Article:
LITERATURE REVIEW: THE USE OF PARALOID B-72 AS A SURFACE CONSOLIDANT FOR STAINED GLASS
SASHA CHAPMAN, & DAVID MASON
ABSTRACT—This paper was originally commissioned by English Heritage, the government's statutory adviser on archaeology and the historic environment in England, in the mid-1990s following concerns over the suitability of Paraloid B-72 for consolidation of loose paint in stained glass conservation. Paraloid B-72 has regularly been utilized for the re-adhesion of loose paint. But in spite of its many advantages (ease of use, reversibility, good aging properties, stability, and miscibility with several types of solvent), legitimate questions have been raised over its limitations (poor resistance to humidity, relatively weak bond with vitreous substrates, and solvent hazards).This article begins with a description of the chemistry and characteristics of Paraloid B-72 and its application in the conservation of historic painted glass. There follows a review of the current state of research on and practical experiences in the use of Paraloid B-72 and related systems. The article incorporates a summary of the known and tested properties of Paraloid B-72 in comparison with alternative materials currently under scrutiny for use in stained glass conservation and discusses the longer-term effects of treatment and the need for continued assessment of their efficacy.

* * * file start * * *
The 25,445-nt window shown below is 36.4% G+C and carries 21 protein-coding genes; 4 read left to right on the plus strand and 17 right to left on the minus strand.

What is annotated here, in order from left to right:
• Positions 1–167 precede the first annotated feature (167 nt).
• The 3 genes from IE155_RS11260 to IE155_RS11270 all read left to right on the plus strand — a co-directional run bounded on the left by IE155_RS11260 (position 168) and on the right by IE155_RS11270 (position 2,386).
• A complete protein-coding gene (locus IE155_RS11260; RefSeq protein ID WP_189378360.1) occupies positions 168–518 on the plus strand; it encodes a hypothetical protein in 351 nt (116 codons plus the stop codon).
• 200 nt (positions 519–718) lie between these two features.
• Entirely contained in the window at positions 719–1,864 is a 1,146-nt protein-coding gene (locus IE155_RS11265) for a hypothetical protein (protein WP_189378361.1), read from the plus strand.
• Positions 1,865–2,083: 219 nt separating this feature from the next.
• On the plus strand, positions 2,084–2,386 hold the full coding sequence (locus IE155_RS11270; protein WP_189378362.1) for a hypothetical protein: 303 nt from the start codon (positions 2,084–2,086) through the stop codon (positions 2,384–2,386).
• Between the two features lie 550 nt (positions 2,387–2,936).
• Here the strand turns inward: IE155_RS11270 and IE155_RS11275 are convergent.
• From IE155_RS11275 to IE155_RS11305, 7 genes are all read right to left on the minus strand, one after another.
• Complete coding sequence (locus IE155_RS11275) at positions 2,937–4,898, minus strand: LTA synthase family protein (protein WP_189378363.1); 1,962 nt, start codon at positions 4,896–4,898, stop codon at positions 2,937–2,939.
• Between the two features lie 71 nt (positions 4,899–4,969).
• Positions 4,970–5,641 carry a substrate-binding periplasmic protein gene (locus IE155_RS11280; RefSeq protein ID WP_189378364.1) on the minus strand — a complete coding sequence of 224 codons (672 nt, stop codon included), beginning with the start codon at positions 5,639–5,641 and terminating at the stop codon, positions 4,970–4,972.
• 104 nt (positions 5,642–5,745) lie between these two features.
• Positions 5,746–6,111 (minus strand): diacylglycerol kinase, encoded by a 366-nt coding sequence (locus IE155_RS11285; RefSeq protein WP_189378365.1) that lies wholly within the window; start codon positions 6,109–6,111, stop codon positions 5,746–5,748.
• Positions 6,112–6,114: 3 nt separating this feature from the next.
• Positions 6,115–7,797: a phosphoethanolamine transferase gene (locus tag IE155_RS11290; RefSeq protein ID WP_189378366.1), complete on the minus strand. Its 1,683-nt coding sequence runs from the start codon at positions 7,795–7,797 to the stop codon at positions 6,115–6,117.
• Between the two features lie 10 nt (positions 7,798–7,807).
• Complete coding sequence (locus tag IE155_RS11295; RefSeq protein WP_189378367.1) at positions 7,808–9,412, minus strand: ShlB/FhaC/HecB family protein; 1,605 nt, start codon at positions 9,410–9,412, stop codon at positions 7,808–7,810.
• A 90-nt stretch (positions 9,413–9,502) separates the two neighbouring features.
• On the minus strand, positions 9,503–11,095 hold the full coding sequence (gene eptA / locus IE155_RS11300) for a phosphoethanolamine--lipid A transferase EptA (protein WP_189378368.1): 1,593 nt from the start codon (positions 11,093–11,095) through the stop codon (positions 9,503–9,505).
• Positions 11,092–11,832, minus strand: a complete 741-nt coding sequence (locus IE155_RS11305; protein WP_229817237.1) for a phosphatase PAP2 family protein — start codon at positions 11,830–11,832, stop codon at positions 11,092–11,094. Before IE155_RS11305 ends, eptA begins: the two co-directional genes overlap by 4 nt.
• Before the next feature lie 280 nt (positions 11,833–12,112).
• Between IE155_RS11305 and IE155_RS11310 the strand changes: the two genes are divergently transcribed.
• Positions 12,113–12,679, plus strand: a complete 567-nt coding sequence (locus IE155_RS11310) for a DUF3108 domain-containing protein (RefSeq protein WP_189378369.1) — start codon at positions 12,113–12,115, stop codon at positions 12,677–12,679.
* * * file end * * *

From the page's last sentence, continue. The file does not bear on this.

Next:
2. DESIRABLE CHARACTERISTICS OF A CONSOLIDANT FOR STAINED GLASS
3. NEW MATERIALS
a: Notes , References , Author Information